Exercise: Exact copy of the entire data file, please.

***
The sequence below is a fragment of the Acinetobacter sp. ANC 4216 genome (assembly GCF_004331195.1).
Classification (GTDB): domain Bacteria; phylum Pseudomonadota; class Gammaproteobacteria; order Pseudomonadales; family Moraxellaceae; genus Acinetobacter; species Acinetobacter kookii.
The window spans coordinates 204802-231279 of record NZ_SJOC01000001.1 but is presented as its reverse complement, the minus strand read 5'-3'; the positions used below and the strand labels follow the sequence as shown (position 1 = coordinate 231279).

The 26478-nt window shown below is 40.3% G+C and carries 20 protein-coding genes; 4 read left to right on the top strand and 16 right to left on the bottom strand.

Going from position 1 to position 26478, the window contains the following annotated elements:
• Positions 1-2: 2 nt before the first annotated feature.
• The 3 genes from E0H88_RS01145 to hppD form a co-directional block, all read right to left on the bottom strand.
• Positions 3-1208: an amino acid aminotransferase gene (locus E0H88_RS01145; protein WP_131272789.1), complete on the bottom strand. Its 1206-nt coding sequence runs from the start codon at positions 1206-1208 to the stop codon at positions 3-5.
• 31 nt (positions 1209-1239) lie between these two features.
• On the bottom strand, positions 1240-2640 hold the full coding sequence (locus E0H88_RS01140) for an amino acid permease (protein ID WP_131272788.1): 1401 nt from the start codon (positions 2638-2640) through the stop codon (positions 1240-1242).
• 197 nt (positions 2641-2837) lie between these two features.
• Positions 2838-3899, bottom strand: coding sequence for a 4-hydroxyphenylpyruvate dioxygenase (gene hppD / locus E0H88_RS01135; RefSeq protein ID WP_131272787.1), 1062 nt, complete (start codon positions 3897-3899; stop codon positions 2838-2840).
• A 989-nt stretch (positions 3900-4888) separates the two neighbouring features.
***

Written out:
The sequence below is a fragment of the Acinetobacter sp. ANC 4216 genome (assembly GCF_004331195.1).
Classification (GTDB): domain Bacteria; phylum Pseudomonadota; class Gammaproteobacteria; order Pseudomonadales; family Moraxellaceae; genus Acinetobacter; species Acinetobacter kookii.
The window spans coordinates 204802-231279 of record NZ_SJOC01000001.1 but is presented as its reverse complement, the minus strand read 5'-3'; the positions used below and the strand labels follow the sequence as shown (position 1 = coordinate 231279).

The 26478-nt window shown below is 40.3% G+C and carries 20 protein-coding genes; 4 read left to right on the top strand and 16 right to left on the bottom strand.

Going from position 1 to position 26478, the window contains the following annotated elements:
• Positions 1-2: 2 nt before the first annotated feature.
• The 3 genes from E0H88_RS01145 to hppD form a co-directional block, all read right to left on the bottom strand.
• Positions 3-1208: an amino acid aminotransferase gene (locus E0H88_RS01145; protein WP_131272789.1), complete on the bottom strand. Its 1206-nt coding sequence runs from the start codon at positions 1206-1208 to the stop codon at positions 3-5.
• 31 nt (positions 1209-1239) lie between these two features.
• On the bottom strand, positions 1240-2640 hold the full coding sequence (locus E0H88_RS01140) for an amino acid permease (protein ID WP_131272788.1): 1401 nt from the start codon (positions 2638-2640) through the stop codon (positions 1240-1242).
• 197 nt (positions 2641-2837) lie between these two features.
• Positions 2838-3899, bottom strand: coding sequence for a 4-hydroxyphenylpyruvate dioxygenase (gene hppD / locus E0H88_RS01135; RefSeq protein ID WP_131272787.1), 1062 nt, complete (start codon positions 3897-3899; stop codon positions 2838-2840).
• A 989-nt stretch (positions 3900-4888) separates the two neighbouring features.